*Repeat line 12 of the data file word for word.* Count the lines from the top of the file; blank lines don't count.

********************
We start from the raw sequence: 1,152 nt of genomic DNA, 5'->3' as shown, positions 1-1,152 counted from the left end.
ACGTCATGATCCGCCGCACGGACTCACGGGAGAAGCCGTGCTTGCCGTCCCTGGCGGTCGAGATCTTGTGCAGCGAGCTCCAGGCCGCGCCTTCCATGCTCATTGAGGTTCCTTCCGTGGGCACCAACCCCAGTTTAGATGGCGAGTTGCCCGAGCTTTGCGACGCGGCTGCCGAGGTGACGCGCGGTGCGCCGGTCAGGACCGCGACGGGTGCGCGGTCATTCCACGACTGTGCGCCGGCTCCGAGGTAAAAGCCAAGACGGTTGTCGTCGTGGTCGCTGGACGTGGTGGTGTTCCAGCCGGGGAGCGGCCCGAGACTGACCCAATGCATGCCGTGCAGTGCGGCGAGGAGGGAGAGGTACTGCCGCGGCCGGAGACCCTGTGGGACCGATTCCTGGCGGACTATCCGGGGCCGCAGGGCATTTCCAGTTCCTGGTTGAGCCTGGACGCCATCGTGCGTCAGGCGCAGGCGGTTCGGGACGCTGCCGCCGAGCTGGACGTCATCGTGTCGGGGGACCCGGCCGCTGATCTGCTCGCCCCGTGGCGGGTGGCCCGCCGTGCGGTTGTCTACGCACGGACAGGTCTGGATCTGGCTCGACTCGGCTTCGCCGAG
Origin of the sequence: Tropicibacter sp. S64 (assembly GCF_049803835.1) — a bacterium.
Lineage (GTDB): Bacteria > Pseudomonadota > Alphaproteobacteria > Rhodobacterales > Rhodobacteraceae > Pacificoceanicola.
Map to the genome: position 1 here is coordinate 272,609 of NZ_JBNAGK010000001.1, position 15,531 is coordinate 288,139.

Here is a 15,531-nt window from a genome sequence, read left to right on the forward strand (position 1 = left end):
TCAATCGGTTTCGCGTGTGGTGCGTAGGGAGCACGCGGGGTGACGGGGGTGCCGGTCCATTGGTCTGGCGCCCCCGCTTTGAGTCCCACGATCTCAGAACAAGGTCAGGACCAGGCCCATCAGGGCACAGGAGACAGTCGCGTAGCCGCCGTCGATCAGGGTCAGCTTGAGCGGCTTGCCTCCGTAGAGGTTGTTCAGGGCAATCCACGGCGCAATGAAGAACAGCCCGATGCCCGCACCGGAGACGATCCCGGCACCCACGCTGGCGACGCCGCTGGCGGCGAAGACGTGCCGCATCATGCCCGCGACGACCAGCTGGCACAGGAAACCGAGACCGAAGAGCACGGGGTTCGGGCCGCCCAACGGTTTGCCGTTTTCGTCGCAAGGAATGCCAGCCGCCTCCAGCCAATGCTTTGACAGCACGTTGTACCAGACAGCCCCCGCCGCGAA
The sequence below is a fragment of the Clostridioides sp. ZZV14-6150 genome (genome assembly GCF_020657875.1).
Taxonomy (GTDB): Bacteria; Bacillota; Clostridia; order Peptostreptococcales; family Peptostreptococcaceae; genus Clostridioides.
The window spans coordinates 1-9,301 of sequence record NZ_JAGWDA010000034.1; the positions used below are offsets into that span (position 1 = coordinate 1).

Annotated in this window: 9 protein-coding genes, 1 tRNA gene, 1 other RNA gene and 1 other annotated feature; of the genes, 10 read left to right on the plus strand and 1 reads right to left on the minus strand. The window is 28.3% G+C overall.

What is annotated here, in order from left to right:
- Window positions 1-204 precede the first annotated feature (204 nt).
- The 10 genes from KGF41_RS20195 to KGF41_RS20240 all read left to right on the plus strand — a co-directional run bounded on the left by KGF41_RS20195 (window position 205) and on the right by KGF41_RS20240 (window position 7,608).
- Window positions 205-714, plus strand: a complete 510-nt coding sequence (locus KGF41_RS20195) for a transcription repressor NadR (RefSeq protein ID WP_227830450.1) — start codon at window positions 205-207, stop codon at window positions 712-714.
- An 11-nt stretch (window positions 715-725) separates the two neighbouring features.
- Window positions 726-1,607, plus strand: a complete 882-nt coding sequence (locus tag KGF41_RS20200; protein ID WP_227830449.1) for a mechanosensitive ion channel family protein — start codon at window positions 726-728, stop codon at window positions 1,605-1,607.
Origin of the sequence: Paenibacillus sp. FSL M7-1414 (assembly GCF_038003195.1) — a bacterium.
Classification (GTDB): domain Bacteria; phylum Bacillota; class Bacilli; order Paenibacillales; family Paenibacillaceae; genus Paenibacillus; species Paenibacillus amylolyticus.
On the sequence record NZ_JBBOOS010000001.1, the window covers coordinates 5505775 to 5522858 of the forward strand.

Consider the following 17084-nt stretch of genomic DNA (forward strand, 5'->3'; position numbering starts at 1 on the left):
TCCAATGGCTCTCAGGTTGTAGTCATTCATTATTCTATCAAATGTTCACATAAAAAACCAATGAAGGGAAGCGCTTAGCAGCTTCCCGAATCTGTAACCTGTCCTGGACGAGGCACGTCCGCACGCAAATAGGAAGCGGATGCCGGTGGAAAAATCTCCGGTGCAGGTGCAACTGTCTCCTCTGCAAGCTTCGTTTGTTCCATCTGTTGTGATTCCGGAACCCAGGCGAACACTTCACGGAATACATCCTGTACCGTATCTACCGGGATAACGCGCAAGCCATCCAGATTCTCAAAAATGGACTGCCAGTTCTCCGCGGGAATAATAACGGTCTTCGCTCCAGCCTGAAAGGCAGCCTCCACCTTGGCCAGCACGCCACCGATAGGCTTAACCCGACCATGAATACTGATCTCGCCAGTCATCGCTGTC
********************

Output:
What is annotated here, in order from left to right: